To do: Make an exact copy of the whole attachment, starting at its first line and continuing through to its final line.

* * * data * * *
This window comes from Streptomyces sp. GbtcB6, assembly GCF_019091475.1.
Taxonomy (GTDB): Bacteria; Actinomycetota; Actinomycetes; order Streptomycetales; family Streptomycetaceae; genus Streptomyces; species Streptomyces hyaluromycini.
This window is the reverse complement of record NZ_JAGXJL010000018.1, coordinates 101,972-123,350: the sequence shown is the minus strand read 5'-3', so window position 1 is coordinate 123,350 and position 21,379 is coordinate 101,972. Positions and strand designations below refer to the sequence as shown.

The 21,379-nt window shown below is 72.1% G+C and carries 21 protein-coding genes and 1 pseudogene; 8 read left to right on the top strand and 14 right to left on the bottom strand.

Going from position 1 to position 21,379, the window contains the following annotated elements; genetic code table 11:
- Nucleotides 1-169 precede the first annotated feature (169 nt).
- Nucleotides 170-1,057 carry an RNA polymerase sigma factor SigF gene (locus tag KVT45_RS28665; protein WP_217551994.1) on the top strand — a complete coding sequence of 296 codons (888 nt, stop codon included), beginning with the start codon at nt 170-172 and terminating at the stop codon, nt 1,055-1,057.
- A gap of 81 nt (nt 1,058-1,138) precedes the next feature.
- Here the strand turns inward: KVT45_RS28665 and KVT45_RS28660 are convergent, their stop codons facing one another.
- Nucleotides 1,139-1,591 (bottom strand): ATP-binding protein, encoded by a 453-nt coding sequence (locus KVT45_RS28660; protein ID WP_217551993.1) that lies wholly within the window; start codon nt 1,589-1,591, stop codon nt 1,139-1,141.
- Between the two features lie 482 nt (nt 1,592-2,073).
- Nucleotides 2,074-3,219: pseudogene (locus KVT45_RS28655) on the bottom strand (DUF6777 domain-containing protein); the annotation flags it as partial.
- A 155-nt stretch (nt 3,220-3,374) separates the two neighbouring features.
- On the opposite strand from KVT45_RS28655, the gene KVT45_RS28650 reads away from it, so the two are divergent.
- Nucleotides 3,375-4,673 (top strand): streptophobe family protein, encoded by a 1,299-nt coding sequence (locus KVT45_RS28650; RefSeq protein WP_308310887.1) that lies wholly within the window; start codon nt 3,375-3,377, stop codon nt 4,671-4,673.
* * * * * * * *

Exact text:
This window comes from Streptomyces sp. GbtcB6, assembly GCF_019091475.1.
Taxonomy (GTDB): Bacteria; Actinomycetota; Actinomycetes; order Streptomycetales; family Streptomycetaceae; genus Streptomyces; species Streptomyces hyaluromycini.
This window is the reverse complement of record NZ_JAGXJL010000018.1, coordinates 101,972-123,350: the sequence shown is the minus strand read 5'-3', so window position 1 is coordinate 123,350 and position 21,379 is coordinate 101,972. Positions and strand designations below refer to the sequence as shown.

The 21,379-nt window shown below is 72.1% G+C and carries 21 protein-coding genes and 1 pseudogene; 8 read left to right on the top strand and 14 right to left on the bottom strand.

Going from position 1 to position 21,379, the window contains the following annotated elements; genetic code table 11:
- Nucleotides 1-169 precede the first annotated feature (169 nt).
- Nucleotides 170-1,057 carry an RNA polymerase sigma factor SigF gene (locus tag KVT45_RS28665; protein WP_217551994.1) on the top strand — a complete coding sequence of 296 codons (888 nt, stop codon included), beginning with the start codon at nt 170-172 and terminating at the stop codon, nt 1,055-1,057.
- A gap of 81 nt (nt 1,058-1,138) precedes the next feature.
- Here the strand turns inward: KVT45_RS28665 and KVT45_RS28660 are convergent, their stop codons facing one another.
- Nucleotides 1,139-1,591 (bottom strand): ATP-binding protein, encoded by a 453-nt coding sequence (locus KVT45_RS28660; protein ID WP_217551993.1) that lies wholly within the window; start codon nt 1,589-1,591, stop codon nt 1,139-1,141.
- Between the two features lie 482 nt (nt 1,592-2,073).
- Nucleotides 2,074-3,219: pseudogene (locus KVT45_RS28655) on the bottom strand (DUF6777 domain-containing protein); the annotation flags it as partial.
- A 155-nt stretch (nt 3,220-3,374) separates the two neighbouring features.
- On the opposite strand from KVT45_RS28655, the gene KVT45_RS28650 reads away from it, so the two are divergent.
- Nucleotides 3,375-4,673 (top strand): streptophobe family protein, encoded by a 1,299-nt coding sequence (locus KVT45_RS28650; RefSeq protein WP_308310887.1) that lies wholly within the window; start codon nt 3,375-3,377, stop codon nt 4,671-4,673.